The University will begin moving toward need-blind admissions for international students over the next four years, according a Monday press release from President Christina Paxson P’19 that also included a broader suite of investments in financial aid and access to the University.
Other initiatives announced include removing house equity from aid package calculations, which will eliminate tuition for families earning under $125,000, and developing a program to prepare PPSD students for selective four year institutions.
Though the move will be implemented in the coming years, its impacts will begin “right away,” Paxson said, with “big increases” to international financial aid coming next year.
International admissions are currently need-aware, Paxson explained, meaning they operate with a budget constraint.
“It means we can spend only $9 million a year on financial aid for international students,” Paxson said. “As you admit, you’re keeping track. And when you hit that cap, you’re done.”
That cap will grow over the next few years. But international members of the class of 2029 — current high school freshmen, who will be admitted in fall 2024 and spring 2025 — will be the first to apply to the University without any financial constraint on their acceptance.
Paxson said need-blind admissions for international students has ranked among her priorities since the beginning of her tenure.
“It’s been ten years now,” she said. “I want to get this done.”
To grow the funding for international financial aid, the University will pull from the endowment and other existing funds, but will also embark on a new fundraising campaign; this is the only initiative in Monday’s announcement that will require further fundraising. Getting the funding to go fully-need blind, Paxson admitted, is a “heavy lift.” But she also expressed confidence that alums — who helped fund the elimination of loans from financial aid packages — will “lean in and help us get there.”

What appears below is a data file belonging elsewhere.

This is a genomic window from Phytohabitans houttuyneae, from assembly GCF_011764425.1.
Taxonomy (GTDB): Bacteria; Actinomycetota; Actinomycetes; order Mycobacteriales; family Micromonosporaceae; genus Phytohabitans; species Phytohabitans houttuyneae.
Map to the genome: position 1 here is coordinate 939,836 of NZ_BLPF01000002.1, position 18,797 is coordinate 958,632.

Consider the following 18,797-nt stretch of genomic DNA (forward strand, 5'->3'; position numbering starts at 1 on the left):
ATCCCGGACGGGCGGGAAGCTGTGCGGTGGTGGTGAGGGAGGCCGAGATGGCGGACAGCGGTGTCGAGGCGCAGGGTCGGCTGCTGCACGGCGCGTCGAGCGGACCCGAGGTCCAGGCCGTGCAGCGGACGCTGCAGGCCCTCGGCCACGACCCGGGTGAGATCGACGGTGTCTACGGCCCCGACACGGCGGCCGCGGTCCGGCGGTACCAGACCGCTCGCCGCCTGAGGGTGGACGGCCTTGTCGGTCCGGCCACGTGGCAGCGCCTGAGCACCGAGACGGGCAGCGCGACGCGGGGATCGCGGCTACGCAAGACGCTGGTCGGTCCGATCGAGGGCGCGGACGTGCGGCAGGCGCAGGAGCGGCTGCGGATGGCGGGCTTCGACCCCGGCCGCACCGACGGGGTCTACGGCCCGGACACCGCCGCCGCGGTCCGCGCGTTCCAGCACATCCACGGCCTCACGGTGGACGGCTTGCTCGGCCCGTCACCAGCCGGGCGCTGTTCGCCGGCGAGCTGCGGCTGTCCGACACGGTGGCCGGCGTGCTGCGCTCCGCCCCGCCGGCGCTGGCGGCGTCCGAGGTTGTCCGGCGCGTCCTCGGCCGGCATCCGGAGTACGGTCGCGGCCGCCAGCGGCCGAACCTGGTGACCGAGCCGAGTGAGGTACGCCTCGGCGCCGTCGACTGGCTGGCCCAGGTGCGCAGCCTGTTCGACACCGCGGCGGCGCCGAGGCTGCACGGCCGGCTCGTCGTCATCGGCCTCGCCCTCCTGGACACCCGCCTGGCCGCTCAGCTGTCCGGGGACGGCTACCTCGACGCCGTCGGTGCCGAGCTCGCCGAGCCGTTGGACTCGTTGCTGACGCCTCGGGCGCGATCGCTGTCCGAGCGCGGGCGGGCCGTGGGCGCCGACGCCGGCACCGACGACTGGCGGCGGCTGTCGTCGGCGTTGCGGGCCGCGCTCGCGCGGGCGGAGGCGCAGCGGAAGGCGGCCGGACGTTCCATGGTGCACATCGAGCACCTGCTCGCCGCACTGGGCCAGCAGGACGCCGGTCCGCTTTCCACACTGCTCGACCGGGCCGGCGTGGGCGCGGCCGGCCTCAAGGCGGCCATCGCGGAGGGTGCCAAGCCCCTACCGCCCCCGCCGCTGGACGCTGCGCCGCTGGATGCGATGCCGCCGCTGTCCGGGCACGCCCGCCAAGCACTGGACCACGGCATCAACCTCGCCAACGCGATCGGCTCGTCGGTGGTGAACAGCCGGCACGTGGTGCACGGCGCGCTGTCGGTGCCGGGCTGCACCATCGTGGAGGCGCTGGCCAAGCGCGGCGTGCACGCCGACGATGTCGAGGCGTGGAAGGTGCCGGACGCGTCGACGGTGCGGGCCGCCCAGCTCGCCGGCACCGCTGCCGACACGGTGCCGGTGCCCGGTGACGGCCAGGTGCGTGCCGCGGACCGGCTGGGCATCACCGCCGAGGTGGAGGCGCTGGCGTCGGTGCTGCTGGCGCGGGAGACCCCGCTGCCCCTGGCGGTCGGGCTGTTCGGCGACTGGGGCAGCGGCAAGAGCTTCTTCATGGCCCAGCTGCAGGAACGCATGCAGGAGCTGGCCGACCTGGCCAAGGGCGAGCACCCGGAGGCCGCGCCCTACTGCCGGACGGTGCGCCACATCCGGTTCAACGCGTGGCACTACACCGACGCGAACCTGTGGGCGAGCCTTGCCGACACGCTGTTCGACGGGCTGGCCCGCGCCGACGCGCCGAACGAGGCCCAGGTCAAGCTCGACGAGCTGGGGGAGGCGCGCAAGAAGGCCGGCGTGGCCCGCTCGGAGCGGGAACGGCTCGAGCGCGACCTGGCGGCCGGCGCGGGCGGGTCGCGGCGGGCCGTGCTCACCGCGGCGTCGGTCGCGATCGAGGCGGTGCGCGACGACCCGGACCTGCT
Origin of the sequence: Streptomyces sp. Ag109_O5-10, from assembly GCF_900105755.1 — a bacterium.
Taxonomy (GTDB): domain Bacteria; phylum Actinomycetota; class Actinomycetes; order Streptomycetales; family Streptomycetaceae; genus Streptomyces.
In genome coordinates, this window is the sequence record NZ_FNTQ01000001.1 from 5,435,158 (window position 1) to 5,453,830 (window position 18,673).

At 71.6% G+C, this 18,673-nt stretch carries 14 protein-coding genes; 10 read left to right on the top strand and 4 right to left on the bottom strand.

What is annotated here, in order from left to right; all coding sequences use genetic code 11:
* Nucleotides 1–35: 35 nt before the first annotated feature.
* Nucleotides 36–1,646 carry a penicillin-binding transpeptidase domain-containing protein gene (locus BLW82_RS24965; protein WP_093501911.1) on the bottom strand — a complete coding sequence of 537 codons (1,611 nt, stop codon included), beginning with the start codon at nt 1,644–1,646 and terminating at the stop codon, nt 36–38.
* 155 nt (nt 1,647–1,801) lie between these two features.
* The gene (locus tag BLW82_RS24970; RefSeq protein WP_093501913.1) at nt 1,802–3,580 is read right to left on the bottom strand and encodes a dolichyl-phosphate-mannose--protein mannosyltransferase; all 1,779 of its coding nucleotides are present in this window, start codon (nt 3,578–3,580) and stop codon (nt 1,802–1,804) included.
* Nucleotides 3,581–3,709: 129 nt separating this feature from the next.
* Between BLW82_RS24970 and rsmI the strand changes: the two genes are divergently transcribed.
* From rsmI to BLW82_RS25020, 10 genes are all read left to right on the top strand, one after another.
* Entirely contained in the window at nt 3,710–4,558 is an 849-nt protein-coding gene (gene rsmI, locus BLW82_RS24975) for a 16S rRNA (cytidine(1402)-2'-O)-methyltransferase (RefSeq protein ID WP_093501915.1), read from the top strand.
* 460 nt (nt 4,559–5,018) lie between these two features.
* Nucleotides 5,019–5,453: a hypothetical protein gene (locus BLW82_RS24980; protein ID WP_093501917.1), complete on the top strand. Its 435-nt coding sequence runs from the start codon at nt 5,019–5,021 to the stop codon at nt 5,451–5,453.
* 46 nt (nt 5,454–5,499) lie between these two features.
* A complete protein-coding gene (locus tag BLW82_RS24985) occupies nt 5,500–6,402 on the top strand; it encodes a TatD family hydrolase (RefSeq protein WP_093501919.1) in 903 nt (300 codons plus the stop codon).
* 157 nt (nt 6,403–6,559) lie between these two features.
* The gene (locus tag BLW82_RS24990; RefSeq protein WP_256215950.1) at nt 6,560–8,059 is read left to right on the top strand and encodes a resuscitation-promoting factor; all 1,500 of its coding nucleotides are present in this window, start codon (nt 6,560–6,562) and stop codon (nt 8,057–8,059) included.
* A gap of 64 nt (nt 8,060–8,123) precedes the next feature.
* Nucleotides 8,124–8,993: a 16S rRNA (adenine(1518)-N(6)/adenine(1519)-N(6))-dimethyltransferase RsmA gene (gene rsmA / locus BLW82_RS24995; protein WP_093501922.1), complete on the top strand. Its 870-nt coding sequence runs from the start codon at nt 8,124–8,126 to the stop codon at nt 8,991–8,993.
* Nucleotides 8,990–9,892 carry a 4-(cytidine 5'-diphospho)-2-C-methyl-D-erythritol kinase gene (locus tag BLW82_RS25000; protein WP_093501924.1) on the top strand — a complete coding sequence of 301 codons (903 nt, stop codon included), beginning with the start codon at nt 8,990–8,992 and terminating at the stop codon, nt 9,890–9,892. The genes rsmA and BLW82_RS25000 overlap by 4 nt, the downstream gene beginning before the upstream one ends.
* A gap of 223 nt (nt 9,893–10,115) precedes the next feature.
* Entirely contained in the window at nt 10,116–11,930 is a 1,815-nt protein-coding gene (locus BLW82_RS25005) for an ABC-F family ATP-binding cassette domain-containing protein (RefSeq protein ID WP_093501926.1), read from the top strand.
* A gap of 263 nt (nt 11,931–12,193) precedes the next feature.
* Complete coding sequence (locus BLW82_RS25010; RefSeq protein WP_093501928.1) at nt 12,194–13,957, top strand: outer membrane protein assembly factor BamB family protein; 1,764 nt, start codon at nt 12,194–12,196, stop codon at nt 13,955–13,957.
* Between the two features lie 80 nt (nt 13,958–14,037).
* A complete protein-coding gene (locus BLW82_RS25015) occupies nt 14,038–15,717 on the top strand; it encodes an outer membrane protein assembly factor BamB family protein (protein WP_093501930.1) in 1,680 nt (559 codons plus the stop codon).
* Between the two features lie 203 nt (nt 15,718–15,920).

Provost Richard Locke P’18 said in the release that need-blind admissions for international students will positively impact everyone on campus, and the world at large.
“It will create new opportunities for students to learn from international peers who have distinct experiences and perspectives, while also providing a Brown education for talented young people who will go on to serve their communities locally, nationally and globally,” he said.
“We have incredibly talented international students,” Paxson said. “But we are turning down incredible students because they can’t afford to come to Brown. And at the end of the day, that’s not good for Brown, that’s not good for the world. Our mission is to promote the education of incredibly talented students. Until we’re need-blind for international students, we’re not doing that.”